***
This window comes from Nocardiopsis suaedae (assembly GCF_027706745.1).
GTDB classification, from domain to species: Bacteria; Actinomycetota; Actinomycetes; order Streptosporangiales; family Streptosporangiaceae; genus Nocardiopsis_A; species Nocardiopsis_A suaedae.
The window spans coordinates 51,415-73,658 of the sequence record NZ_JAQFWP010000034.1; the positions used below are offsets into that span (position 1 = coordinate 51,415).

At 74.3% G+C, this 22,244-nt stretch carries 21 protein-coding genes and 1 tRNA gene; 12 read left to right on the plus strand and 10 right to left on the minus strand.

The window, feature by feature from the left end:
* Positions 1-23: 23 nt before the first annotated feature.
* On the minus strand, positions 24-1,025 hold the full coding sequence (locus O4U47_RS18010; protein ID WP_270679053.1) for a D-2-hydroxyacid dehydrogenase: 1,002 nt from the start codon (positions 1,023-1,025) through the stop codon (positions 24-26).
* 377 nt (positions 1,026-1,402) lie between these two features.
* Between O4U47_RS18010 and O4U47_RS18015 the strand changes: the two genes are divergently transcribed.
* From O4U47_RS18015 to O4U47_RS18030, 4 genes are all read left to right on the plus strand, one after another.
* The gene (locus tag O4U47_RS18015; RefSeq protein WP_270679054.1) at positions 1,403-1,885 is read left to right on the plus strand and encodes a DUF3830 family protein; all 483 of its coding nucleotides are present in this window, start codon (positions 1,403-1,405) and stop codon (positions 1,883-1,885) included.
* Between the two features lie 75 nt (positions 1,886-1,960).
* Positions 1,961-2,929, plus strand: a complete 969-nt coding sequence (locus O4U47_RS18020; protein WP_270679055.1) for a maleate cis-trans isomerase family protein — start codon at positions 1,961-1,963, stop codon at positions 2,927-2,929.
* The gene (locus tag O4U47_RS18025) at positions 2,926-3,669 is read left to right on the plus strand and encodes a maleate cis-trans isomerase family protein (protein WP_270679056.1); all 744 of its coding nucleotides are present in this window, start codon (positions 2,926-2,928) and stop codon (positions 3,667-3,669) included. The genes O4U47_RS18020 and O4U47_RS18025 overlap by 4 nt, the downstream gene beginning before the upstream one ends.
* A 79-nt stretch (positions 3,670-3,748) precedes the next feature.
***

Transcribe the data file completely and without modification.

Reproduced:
This window comes from Nocardiopsis suaedae (assembly GCF_027706745.1).
GTDB classification, from domain to species: Bacteria; Actinomycetota; Actinomycetes; order Streptosporangiales; family Streptosporangiaceae; genus Nocardiopsis_A; species Nocardiopsis_A suaedae.
The window spans coordinates 51,415-73,658 of the sequence record NZ_JAQFWP010000034.1; the positions used below are offsets into that span (position 1 = coordinate 51,415).

At 74.3% G+C, this 22,244-nt stretch carries 21 protein-coding genes and 1 tRNA gene; 12 read left to right on the plus strand and 10 right to left on the minus strand.

The window, feature by feature from the left end:
* Positions 1-23: 23 nt before the first annotated feature.
* On the minus strand, positions 24-1,025 hold the full coding sequence (locus O4U47_RS18010; protein ID WP_270679053.1) for a D-2-hydroxyacid dehydrogenase: 1,002 nt from the start codon (positions 1,023-1,025) through the stop codon (positions 24-26).
* 377 nt (positions 1,026-1,402) lie between these two features.
* Between O4U47_RS18010 and O4U47_RS18015 the strand changes: the two genes are divergently transcribed.
* From O4U47_RS18015 to O4U47_RS18030, 4 genes are all read left to right on the plus strand, one after another.
* The gene (locus tag O4U47_RS18015; RefSeq protein WP_270679054.1) at positions 1,403-1,885 is read left to right on the plus strand and encodes a DUF3830 family protein; all 483 of its coding nucleotides are present in this window, start codon (positions 1,403-1,405) and stop codon (positions 1,883-1,885) included.
* Between the two features lie 75 nt (positions 1,886-1,960).
* Positions 1,961-2,929, plus strand: a complete 969-nt coding sequence (locus O4U47_RS18020; protein WP_270679055.1) for a maleate cis-trans isomerase family protein — start codon at positions 1,961-1,963, stop codon at positions 2,927-2,929.
* The gene (locus tag O4U47_RS18025) at positions 2,926-3,669 is read left to right on the plus strand and encodes a maleate cis-trans isomerase family protein (protein WP_270679056.1); all 744 of its coding nucleotides are present in this window, start codon (positions 2,926-2,928) and stop codon (positions 3,667-3,669) included. The genes O4U47_RS18020 and O4U47_RS18025 overlap by 4 nt, the downstream gene beginning before the upstream one ends.
* A 79-nt stretch (positions 3,670-3,748) precedes the next feature.